Facebook to continue its probe into Russian meddling on Brexit

Not so fast. Facebook is apparently not done looking into whether Russian hackers influenced the Brexit referendum campaign. The social network told a British parliamentary committee in a letter [1]Wednesday that it will reopen its investigation after UK lawmakers said they weren’t satisfied with the company’s findings last month.

Facebook says it will look further into Russians meddled in the Brexit campaign.

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In October, parliamentary committee chair Damian Collins wrote to Facebook CEO Mark Zuckerberg asking the company to share similar material that US congressional committees received in its probe of Russian election meddling.

Facebook said that more than 126 million users[2] in America saw inflammatory political ads bought by the Internet Research Agency, a Russian-backed internet troll farm, during the 2016 US campaign. Representatives from Facebook, Google and Twitter promised Wednesday during a US Senate committee hearing[3] to provide more transparency and to take proactive measures to prevent such propaganda from happening again.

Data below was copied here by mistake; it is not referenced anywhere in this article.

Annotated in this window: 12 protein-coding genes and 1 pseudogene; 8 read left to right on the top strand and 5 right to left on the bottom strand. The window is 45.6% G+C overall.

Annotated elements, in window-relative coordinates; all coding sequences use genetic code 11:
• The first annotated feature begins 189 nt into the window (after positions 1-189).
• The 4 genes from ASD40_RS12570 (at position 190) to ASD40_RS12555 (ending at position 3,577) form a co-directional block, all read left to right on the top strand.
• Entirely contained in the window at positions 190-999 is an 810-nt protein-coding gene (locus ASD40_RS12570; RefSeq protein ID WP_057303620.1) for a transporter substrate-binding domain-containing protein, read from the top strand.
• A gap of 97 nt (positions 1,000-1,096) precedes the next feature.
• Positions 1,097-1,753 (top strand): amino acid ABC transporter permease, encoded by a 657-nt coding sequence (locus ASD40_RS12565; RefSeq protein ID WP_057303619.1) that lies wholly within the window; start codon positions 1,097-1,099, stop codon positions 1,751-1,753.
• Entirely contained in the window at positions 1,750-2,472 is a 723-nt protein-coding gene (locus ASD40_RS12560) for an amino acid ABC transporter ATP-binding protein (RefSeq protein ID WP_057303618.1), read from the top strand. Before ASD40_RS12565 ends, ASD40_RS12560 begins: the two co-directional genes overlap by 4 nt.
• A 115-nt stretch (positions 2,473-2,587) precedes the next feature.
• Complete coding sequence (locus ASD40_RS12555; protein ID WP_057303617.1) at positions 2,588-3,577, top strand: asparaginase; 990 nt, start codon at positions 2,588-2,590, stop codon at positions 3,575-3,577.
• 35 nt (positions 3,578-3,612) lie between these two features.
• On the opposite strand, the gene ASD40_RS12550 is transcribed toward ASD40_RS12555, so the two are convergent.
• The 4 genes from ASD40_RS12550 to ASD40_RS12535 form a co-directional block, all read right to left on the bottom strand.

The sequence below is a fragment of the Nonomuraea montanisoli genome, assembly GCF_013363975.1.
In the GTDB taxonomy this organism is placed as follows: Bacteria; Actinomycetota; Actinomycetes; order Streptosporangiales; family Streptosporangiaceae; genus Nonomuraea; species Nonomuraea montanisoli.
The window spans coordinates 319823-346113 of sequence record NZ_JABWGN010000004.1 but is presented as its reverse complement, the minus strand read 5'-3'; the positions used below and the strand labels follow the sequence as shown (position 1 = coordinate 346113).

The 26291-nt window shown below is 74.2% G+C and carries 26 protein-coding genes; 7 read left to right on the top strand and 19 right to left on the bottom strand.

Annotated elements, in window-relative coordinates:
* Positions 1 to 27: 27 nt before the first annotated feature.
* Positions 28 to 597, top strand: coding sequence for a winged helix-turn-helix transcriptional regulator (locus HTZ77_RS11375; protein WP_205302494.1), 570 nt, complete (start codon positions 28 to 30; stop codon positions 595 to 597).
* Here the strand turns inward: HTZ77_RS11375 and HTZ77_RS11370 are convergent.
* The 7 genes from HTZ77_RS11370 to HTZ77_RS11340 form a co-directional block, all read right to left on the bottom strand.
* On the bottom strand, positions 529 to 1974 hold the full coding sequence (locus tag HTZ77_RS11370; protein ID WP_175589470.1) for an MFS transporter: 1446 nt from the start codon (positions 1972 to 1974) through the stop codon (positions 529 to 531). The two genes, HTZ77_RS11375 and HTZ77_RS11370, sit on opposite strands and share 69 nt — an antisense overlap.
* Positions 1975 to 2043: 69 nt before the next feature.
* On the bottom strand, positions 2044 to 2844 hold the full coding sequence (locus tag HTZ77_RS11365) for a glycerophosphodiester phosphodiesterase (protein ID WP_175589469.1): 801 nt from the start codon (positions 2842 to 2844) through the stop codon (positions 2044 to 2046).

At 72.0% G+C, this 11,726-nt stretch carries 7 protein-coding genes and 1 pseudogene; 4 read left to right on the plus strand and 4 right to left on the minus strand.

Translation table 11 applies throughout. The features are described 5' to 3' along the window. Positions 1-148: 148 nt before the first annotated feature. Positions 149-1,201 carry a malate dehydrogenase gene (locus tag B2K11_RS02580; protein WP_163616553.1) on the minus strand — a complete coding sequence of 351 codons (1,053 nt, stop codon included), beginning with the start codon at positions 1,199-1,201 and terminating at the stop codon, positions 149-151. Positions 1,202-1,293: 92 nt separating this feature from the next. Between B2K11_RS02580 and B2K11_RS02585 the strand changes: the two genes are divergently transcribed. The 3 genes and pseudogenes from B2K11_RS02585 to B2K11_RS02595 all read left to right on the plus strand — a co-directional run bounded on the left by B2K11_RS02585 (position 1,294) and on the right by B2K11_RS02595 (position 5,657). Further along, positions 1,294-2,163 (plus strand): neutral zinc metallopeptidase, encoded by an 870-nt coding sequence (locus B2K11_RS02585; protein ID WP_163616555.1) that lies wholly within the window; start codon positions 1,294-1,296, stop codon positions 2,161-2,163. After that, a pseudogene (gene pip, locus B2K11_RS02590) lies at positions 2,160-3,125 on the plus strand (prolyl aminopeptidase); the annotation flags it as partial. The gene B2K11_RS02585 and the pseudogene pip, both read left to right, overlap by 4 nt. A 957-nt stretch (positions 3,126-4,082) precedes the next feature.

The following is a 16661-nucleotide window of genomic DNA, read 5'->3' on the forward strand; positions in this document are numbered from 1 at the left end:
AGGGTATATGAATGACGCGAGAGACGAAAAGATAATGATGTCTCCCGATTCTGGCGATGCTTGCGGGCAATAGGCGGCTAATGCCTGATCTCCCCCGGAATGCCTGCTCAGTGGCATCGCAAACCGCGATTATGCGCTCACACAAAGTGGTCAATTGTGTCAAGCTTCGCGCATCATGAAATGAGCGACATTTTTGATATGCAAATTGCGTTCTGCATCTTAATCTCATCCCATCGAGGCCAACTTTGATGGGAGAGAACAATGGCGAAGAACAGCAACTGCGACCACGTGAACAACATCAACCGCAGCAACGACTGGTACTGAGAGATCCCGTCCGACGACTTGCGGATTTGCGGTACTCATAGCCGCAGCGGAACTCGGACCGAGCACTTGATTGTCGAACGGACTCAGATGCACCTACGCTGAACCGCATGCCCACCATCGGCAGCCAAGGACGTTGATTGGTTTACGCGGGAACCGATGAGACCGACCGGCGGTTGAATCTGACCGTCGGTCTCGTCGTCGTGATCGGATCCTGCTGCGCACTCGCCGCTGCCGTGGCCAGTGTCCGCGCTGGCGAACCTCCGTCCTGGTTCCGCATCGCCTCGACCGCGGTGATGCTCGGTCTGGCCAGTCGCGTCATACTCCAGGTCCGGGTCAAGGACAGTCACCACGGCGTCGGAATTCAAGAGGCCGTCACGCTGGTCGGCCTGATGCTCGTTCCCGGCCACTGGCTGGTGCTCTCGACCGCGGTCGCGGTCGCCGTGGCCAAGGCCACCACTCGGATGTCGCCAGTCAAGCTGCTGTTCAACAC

British lawmakers are worried that Russians may have had a role in the hotly-debated referendum last year in which Britain voted to leave the European Union[4]. Facebook said its initial investigation found “a minimal amount” of UK-related activity.

In Wednesday’s letter, Facebook’s UK policy director Simon Miller told Collins that the company’s latest investigation will be “looking to see if we can identify other similar clusters engaged in coordinated activity” around the referendum.

Miller said the probe could take several weeks.

“We are committed to making all reasonable efforts to establish whether or not there was coordinated activity similar to that which was found in the US,” he said.

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References

  1. ^ told a British parliamentary committee in a letter (ww.parliament.uk)
  2. ^ more than 126 million users (www.cnet.com)
  3. ^ Facebook, Google and Twitter promised Wednesday during a US Senate committee hearing (www.cnet.com)
  4. ^ Britain voted to leave the European Union (www.cbsnews.com)
  5. ^ Tags (www.cnet.com)
  6. ^ Politics (www.cnet.com)

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